Tuesday, May 09, 2006

The Final Goodbye

"The night before the burial of her husband's body, Katherine Cathey refused to leave the casket, asking to sleep next to his body for the last time. The Marines made a bed for her, tucking in the sheets below the flag. Before she fell asleep, she opened her laptop computer and played songs that reminded her of "Cat," and one of the Marines asked if she wanted them to continue standing watch as she slept. "I think it would be kind of nice if you kept doing it," she said. "I think that's what he would have wanted."
© 2005 Rocky Mountain News, Photo by Todd Heisler. http://www.pulitzer.org/year/2006/feature-photography/works/

First and foremost, my heartfelt and deepest sympathy goes out to the wives and families of these heroes. As a husband and father, I take great comfort knowing that if my life would have been required of me while fighting in Iraq, that my wife would have been given the same comfort and protection that Mrs. Cathy was given. It troubles me greatly that there are some in this country who put forth that my brother's deaths are some how the Almighty's retribution for America's moral decline. May I remind those misguided among us who argue this, that the same God said, "Greater love has no man than this: that a man lay down his life for his friends." But that's another issuealtogetherr and right now, one which I don't care to debate.

On a personal note, in earlier posts I wrote about the changes that one goes through after experiencing war...the baggage that one brings home with him. It's a struggle and it has been for me...on many different levels. I've spoken to so many others who were "over there" and in at least one aspect, we all share the same feelings; we could have done so much more while we were there. None of us wanted to die over there; all of us were willing. But when we hear/see/read about the ones who are either still there or the ones who come home in a flag-draped casket, and we are now living a life of comparative ease, somehow it just doesn't seem fair. I've resigned myself to the fact that for as long as Marines are in Iraq, a part of me will feel like I belong there fighting with them. If I were still there, I don't have a single doubt that there would be 178,000 other Marines who want to be fighting right there beside me. We are a band of brothers and none of us would have it any other way.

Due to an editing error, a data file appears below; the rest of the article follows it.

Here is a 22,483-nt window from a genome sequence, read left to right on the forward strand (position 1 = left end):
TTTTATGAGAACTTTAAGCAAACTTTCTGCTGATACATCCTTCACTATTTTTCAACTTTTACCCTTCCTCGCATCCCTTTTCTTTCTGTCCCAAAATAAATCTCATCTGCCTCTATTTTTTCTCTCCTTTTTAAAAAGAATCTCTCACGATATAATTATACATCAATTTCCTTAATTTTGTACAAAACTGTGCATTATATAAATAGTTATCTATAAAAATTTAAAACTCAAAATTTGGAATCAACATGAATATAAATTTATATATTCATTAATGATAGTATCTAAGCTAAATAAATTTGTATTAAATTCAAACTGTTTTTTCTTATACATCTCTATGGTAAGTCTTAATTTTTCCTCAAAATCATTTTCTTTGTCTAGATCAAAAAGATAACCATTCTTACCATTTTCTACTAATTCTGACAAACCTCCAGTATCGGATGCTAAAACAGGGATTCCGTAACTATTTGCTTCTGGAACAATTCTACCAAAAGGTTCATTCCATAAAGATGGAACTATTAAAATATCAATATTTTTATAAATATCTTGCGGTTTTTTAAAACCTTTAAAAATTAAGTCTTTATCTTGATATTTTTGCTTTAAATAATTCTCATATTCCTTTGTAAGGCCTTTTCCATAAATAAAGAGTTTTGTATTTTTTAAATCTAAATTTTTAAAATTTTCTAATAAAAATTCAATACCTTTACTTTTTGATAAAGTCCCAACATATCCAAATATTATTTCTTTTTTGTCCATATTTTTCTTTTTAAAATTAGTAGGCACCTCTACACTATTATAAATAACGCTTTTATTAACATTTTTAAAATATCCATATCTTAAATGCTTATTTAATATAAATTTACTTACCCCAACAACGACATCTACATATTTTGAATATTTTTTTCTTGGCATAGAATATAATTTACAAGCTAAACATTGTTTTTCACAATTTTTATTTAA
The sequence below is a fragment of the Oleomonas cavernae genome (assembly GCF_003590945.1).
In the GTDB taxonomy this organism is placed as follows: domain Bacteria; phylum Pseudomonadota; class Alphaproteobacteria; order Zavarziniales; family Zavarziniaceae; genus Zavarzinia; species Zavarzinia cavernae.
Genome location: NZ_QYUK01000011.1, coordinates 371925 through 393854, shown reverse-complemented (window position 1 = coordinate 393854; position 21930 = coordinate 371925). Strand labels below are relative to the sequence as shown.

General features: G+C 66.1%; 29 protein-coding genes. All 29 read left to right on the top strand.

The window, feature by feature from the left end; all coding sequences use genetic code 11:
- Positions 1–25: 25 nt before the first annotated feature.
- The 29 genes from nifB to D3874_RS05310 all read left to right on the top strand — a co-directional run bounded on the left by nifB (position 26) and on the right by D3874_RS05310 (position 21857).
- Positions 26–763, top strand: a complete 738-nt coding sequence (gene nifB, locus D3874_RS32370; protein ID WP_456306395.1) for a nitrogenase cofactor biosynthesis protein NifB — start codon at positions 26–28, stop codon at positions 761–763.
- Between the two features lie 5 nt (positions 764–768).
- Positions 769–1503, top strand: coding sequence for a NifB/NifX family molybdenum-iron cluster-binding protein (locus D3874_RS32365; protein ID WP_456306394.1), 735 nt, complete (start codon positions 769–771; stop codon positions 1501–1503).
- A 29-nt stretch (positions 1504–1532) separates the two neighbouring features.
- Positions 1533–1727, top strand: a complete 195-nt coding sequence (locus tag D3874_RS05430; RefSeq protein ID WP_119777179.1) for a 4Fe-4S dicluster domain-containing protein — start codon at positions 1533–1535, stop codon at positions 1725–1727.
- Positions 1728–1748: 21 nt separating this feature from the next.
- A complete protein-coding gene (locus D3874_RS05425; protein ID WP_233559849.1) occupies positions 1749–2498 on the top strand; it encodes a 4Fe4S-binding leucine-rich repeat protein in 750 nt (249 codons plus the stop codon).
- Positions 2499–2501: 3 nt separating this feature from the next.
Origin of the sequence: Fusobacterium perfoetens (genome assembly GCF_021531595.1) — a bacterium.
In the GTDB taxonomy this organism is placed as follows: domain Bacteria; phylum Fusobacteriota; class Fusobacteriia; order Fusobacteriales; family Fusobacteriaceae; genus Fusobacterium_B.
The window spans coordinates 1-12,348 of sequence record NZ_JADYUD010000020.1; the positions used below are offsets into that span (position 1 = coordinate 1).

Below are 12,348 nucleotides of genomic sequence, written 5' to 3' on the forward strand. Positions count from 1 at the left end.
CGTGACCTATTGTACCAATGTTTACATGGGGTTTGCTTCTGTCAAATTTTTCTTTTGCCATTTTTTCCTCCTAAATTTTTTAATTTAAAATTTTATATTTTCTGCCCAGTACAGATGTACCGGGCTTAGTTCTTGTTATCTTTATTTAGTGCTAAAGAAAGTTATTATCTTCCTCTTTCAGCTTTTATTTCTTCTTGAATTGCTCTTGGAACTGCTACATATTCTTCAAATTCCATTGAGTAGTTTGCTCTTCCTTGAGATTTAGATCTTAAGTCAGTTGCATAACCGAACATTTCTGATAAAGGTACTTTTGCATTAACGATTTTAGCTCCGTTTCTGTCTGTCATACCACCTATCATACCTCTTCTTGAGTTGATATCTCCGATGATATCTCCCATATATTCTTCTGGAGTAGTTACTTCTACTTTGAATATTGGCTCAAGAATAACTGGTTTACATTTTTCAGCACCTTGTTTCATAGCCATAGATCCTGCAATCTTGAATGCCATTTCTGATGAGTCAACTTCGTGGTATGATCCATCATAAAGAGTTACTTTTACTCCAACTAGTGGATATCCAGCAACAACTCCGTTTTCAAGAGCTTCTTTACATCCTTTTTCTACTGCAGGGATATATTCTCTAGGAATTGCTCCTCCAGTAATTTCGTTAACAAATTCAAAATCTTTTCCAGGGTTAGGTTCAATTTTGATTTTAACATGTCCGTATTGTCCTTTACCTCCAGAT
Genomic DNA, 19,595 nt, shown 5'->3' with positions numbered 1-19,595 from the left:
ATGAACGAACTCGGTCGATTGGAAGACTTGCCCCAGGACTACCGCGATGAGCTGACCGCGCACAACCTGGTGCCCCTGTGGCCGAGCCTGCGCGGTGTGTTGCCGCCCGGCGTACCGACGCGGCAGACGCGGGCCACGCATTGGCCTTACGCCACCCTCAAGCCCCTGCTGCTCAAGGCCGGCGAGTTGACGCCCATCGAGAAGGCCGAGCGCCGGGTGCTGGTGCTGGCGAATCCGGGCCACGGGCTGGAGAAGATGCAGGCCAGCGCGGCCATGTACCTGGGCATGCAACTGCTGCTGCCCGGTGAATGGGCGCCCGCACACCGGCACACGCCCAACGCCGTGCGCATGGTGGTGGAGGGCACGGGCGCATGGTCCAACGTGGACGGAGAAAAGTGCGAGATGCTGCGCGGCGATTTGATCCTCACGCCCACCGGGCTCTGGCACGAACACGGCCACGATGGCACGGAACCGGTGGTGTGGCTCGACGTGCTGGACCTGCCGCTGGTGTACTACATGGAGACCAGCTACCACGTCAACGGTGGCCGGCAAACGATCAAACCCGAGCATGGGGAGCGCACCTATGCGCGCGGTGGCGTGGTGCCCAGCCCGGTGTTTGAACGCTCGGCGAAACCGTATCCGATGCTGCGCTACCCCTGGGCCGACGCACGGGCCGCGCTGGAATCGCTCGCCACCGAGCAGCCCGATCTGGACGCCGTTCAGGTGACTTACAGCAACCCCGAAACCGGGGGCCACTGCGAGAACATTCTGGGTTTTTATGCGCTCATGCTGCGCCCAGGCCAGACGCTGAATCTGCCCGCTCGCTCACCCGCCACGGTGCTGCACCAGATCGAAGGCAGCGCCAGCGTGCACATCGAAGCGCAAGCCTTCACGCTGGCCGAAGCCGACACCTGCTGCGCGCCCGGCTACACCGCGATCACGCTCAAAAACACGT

Linked @ http://barbette.blogspot.com/


Barb said...

Katherine Cathey and all the wives of our fallen heroes are amazing people, and I know that the Marine community will watch out for her in many ways. And for her son, James Jr. - may he grow up with stories of his father's love and sacrifice.

Semper Gratus, from all of us who live under the blanket of the freedoms for wich you fight.

Kat said...

I know very little comparatively speaking and every day I wished that I was younger, fitter or had chosen the military as a career back then so I could be there with you all.


Anonymous said...

I hadn't checked your blog in a while, but this post is incredibly touching (not that your others arent but )this one is just amazing. I did also click through the links to the other photos. I do wish more people saw your writing. thank you,

karin said...

Awesome post...I always love to hear how you are doing. As Kat said, I too wish I was younger etc and had chosen the military, but we all have our life paths and work given to us to accomplish during our time here. I am grateful that I am allowed the honor of supporting those who serve and fight for our country (as a Soldiers Angel as well as other venues)
As always words fail to incompass the gratitude I feel for you and all who serve. May God continue to bless you and yours.